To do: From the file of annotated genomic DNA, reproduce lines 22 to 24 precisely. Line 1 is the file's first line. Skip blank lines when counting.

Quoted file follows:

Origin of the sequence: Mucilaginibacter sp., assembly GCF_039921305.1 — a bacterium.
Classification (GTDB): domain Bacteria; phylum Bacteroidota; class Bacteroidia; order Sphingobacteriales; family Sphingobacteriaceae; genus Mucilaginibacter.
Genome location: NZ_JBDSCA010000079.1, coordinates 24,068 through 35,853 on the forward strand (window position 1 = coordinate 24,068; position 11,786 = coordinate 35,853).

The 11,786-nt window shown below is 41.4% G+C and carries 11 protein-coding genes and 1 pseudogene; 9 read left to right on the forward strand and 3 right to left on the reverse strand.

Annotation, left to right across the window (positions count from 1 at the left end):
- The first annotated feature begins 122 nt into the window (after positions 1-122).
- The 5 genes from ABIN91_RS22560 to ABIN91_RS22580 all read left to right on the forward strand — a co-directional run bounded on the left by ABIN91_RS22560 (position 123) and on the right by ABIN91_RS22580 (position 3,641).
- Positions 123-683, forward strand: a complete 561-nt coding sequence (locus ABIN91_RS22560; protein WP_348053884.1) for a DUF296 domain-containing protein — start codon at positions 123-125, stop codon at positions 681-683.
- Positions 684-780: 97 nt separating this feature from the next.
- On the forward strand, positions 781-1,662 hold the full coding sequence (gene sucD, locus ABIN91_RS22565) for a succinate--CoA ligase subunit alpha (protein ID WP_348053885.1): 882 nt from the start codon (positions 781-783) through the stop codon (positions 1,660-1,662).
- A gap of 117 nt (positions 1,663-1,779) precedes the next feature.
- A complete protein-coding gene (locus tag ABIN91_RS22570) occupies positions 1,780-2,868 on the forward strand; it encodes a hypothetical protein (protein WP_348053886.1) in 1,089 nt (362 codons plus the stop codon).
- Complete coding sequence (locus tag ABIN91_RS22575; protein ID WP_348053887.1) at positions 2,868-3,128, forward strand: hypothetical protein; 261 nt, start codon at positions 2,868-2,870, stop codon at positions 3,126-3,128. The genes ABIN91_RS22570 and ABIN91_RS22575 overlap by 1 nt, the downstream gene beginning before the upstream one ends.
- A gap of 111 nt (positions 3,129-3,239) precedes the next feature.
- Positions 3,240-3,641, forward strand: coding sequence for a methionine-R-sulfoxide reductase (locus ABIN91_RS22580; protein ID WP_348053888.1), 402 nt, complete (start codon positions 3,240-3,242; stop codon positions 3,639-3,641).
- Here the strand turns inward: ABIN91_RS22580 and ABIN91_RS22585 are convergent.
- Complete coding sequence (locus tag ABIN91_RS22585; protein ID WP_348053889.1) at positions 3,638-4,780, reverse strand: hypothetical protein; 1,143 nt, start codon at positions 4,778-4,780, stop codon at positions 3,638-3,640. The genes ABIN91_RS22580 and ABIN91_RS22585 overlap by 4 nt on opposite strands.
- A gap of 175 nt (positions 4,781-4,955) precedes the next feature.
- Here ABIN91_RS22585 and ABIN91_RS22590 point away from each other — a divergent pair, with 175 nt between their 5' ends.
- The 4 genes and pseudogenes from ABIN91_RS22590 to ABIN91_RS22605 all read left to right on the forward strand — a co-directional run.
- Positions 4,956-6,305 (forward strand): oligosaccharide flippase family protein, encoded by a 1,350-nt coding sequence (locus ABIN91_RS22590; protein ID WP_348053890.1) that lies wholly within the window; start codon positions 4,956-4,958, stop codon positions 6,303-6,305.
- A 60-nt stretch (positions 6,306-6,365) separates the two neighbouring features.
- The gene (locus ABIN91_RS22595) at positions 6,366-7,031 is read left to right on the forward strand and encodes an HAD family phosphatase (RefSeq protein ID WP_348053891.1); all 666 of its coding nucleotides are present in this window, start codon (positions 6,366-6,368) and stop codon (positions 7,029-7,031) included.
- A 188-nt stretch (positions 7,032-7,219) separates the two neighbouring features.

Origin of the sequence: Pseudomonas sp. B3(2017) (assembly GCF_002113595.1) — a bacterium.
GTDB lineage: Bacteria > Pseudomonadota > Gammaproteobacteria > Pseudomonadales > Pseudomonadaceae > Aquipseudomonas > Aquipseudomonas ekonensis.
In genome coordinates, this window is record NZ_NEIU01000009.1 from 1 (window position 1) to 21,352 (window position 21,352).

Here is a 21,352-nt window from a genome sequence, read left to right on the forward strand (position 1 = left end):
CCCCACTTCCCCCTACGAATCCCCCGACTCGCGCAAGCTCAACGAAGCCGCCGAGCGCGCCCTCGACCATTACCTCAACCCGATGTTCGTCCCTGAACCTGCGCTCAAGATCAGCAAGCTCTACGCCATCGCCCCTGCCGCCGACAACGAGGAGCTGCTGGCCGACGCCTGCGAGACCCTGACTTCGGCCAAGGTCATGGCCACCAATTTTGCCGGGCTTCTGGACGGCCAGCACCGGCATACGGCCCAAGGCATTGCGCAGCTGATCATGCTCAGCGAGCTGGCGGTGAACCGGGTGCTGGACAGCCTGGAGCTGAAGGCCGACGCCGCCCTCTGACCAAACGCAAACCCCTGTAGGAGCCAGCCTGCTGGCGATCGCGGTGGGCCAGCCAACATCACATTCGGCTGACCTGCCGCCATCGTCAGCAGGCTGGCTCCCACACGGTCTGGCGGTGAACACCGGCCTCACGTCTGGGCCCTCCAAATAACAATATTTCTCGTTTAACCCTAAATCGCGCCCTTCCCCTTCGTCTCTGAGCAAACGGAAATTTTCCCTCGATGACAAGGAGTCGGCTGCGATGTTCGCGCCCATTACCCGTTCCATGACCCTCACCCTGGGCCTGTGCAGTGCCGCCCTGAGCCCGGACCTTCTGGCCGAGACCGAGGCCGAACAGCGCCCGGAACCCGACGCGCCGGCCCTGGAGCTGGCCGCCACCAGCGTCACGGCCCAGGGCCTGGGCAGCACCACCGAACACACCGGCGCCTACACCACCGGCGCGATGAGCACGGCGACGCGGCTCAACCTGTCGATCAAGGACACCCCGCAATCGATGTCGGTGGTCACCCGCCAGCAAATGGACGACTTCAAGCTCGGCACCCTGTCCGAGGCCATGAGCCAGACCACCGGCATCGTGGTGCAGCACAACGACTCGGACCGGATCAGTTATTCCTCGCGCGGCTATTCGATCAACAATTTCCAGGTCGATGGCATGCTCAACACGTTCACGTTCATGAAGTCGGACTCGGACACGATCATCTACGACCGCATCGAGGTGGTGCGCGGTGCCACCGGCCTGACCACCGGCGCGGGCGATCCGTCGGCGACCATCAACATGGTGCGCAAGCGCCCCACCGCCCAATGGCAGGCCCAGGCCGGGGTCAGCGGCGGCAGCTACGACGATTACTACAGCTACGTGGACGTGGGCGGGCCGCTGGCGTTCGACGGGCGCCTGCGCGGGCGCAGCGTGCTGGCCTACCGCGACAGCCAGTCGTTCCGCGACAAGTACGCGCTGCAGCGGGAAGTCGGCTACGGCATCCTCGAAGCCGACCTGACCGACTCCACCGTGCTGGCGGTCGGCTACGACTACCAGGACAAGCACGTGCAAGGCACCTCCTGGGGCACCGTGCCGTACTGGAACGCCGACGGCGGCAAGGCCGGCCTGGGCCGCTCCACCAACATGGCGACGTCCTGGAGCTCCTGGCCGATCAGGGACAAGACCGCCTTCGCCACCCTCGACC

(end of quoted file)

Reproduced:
- A 60-nt stretch (positions 6,306-6,365) separates the two neighbouring features.
- The gene (locus ABIN91_RS22595) at positions 6,366-7,031 is read left to right on the forward strand and encodes an HAD family phosphatase (RefSeq protein ID WP_348053891.1); all 666 of its coding nucleotides are present in this window, start codon (positions 6,366-6,368) and stop codon (positions 7,029-7,031) included.
- A 188-nt stretch (positions 7,032-7,219) separates the two neighbouring features.